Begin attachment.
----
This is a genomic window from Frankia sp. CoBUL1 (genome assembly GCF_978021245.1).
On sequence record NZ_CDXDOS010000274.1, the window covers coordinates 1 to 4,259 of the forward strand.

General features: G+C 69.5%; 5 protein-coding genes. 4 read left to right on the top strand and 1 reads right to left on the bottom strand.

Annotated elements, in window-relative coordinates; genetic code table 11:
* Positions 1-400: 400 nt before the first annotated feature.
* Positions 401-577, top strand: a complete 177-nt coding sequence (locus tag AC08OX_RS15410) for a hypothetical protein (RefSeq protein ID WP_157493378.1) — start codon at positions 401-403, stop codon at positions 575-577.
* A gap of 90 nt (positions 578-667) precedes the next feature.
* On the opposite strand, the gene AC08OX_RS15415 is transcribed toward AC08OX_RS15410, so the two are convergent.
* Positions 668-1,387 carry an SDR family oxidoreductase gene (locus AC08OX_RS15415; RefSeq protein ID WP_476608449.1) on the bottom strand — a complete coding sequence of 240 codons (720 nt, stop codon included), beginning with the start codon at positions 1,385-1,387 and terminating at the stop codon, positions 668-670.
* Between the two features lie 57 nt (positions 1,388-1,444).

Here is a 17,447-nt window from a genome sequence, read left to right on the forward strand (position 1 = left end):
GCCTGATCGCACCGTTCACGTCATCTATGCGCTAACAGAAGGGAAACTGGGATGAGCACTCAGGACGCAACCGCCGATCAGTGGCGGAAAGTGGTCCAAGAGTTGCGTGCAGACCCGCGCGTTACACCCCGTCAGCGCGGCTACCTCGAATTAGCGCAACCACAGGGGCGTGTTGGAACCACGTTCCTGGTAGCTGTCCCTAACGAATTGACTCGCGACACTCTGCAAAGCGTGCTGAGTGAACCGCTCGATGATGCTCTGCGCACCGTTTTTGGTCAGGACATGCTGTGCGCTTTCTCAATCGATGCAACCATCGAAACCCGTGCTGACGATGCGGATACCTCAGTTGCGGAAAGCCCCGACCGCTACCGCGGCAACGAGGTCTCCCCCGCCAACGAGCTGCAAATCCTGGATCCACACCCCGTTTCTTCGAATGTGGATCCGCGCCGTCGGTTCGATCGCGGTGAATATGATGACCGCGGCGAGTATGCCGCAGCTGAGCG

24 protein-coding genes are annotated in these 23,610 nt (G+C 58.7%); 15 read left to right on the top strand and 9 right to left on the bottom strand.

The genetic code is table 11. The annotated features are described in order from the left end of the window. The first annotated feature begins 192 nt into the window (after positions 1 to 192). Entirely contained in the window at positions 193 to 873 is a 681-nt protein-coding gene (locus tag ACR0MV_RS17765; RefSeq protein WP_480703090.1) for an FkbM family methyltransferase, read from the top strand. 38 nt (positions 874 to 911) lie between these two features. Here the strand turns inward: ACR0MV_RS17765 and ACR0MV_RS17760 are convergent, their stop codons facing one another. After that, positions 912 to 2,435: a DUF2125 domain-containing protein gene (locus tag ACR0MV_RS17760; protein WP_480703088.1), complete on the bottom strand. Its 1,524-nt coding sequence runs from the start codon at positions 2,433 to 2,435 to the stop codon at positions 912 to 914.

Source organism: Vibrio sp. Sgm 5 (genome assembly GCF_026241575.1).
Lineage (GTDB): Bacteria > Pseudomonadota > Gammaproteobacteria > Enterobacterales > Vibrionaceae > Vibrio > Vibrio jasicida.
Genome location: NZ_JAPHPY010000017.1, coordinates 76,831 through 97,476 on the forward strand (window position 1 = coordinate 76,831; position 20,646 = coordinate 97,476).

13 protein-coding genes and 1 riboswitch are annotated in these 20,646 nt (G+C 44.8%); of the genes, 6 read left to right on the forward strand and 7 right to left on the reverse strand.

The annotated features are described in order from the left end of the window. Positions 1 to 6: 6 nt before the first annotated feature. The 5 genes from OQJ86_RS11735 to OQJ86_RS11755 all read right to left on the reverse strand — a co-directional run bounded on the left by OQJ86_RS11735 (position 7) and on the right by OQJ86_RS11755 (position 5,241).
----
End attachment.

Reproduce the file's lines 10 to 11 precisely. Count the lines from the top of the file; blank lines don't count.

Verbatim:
* Between the two features lie 57 nt (positions 1,388-1,444).

Here is a 17,447-nt window from a genome sequence, read left to right on the forward strand (position 1 = left end):